The blockchain system is built on the P2P network, and the set of all nodes can be recorded as PP, generally divided into ordinary nodes that produce data or transactions, and"miner" nodes (denoted as M) responsible for mining operations, like verifying, packaging, and updating the data generated by ordinary nodes or transactions. The functions of the two types of nodes may be overlapped; miner nodes usually participate in the consensus competition process in general, and will select certain representative nodes and replace them to participant in the consensus process and compete for accounting rights in specific algorithms. The collection of these representative nodes is recorded as DD; the accounting nodes selected through the consensus process are recorded as AA. The consensus process is repeated in accordance with the round, and each round of the consensus process generally reselects the accounting node for the round . The core of the consensus process is the "select leader" and "accounting" two parts. In the specific operation process, each round can be divided into four stages: Leader election, Block generation, Data validation and Chain updating namely accounting). As shown in Figure 1, the input of the consensus process is the transaction or data generated and verified by the data node, and the output is the encapsulated data block and updated blockchain. The four stages are executed repeatedly, and each execution round will generate a new block.
Stage 1: Leader election
The election is the core of the consensus process, that is, the process of selecting the accounting node AA from all the miner node sets MM: we can use the formula f(M)→f(M)→AA to represent the election process, where the function ff represents the specific implementation of the consensus algorithm. Generally speaking, |A|=1,|A|=1, that is, the only miner node is finally selected to keep accounts.
Stage 2: Block generation
The accounting node selected in the first stage packages the transactions or data generated by all nodes PP in the current time period into a block according to a specific strategy, and broadcasts the generated new block to all miner nodes MM or their representative nodes DD. These transactions or data are usually sorted according to various factors such as block capacity, transaction fees, transaction waiting time, etc., and then packaged into new blocks in sequence. The block generation strategy is a key factor in the performance of the blockchain system, and it also exposes the strategic behavior of miners such as greedy transactions packaging and selfish mining.
Stage 3: Verification
After receiving the broadcasted new block, the miner node MM or the representative node DD will verify the correctness and rationality of the transactions or data encapsulated in the block. If the new block is approved by most verification/representative nodes, the block will be updated to the blockchain as the next block.
Stage 4: On-Chain
The accounting node adds new blocks to the main chain to form a complete and longer chain from the genesis block to the latest block. If there are multiple fork chains on the main chain, the main chain needs to be based on the consensus algorithm judging criteria to choose one of the appropriate fork chain as the main chain.
Chapter 2 The Origin of Consensus Mechanism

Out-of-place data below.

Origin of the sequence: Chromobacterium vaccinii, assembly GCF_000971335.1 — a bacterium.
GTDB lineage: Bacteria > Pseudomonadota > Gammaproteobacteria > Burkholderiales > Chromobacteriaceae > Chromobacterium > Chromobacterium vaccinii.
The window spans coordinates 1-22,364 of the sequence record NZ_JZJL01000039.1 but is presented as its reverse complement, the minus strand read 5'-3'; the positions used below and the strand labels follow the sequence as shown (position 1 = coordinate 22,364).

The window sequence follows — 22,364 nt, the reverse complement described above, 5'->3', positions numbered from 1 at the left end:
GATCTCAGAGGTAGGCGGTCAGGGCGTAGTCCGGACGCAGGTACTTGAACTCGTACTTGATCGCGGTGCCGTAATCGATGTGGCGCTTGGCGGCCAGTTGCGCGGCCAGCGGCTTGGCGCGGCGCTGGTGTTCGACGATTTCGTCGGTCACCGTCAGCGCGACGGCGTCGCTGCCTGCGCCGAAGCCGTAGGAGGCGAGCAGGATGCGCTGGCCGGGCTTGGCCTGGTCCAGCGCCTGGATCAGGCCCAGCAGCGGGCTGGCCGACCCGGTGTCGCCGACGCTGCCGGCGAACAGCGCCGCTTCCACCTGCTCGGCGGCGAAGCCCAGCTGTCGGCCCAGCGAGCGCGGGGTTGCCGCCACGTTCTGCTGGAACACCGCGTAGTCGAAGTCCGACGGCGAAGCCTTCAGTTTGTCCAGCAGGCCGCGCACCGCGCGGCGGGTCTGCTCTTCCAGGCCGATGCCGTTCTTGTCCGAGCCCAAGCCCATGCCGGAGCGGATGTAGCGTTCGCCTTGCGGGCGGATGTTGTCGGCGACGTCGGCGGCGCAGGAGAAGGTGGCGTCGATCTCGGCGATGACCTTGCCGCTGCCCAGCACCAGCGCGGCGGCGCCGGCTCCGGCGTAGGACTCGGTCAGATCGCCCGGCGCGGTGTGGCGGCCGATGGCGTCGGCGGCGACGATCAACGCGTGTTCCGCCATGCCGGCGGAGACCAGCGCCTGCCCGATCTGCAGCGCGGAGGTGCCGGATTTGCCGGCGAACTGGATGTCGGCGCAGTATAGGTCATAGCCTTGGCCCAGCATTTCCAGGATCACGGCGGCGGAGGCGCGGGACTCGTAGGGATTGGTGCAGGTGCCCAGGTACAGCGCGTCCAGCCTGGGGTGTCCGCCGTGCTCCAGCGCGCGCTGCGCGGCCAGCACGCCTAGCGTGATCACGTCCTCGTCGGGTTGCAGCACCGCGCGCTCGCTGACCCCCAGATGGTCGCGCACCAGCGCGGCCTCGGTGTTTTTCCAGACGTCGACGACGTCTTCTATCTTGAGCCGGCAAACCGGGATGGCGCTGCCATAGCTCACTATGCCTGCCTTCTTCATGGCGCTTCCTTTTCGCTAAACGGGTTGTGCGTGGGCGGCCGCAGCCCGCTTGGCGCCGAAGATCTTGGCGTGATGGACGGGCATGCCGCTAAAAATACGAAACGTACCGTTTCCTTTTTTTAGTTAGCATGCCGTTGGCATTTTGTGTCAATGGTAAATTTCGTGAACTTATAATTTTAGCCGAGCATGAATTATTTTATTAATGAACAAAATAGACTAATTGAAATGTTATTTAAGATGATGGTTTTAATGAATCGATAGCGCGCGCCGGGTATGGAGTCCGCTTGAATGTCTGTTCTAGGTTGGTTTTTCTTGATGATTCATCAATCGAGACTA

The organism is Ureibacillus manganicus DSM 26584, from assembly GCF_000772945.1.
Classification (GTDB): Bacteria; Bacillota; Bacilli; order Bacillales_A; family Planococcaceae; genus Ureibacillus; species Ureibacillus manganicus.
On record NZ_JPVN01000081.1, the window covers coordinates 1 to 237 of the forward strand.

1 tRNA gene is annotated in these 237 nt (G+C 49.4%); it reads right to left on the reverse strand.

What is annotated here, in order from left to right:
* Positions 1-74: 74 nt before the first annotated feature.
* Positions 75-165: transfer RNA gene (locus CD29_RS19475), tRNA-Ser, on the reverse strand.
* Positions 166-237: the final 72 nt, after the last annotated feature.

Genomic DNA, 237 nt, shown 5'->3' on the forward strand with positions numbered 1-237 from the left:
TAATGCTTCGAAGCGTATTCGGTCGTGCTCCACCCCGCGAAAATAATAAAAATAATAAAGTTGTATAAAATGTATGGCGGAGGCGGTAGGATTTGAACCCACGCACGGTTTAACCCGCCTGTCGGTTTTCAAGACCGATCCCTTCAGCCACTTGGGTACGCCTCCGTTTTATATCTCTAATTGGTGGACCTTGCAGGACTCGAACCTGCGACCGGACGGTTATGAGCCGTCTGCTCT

2.1 The two armies problems and the Byzantium generals problem
2.1.1 The two armies


Figure 2 Schematic diagram of the two armed forces
Selected from Yuan Yong, Ni Xiaochun, Zeng Shuai, Wang Feiyue, "Development Status and Prospect of Blockchain Consensus Algorithm", Journal of Automation, 2018, 44(11): 2011-2022
As shown in the figure, the 1st and 2nd units of the Blue Army are stationed on two sides of the slope, and cannot communicate remotely between each other. While the White Army is just stationed in the middle of the two Blue Army units. Suppose that the White Army is stronger than either of the two Blue Army units, but it is not as strong as the two Blue Army units combined. If the two units of the Blue Army want to jointly attack the White Army at the same time, they need to communicate with each other, but the White Army is stationed in the middle of them. It is impossible to confirm whether the messengers of two Blue Army units have sent the attack signal to each other, let alone the tampering of the messages. In this case, due to the inability to fully confirm with each other, ultimately no effective consensus can be reached between the two Blue Army units, rendering the "paradox of the two armies".
2.1.2 The Byzantine generals problem


Figure 3 Diagram of the Byzantine generals' problem
Due to the vast territory of the Byzantine roman empire at that time, in order to better achieve the purpose of defense, troops were scattered around the empire, and each army was far apart, and only messengers could deliver messages. During the war, all generals must reach an agreement, or decide whether to attack the enemy based on the majority principle. However, since it is completely dependent on people, if there is a situation where the general rebels or the messenger delivers the wrong message, how can it ensure that the loyal generals can reach agreement without being influenced by the rebels is a problem which was called the Byzantine problem.
The two armies problems and the Byzantine generals problem are all elaborating the same problem: in the case of unreliable information exchange, it is very difficult to reach consensus and coordinate action. The Byzantine general problem is more like a generalization of the "paradox of the two armies".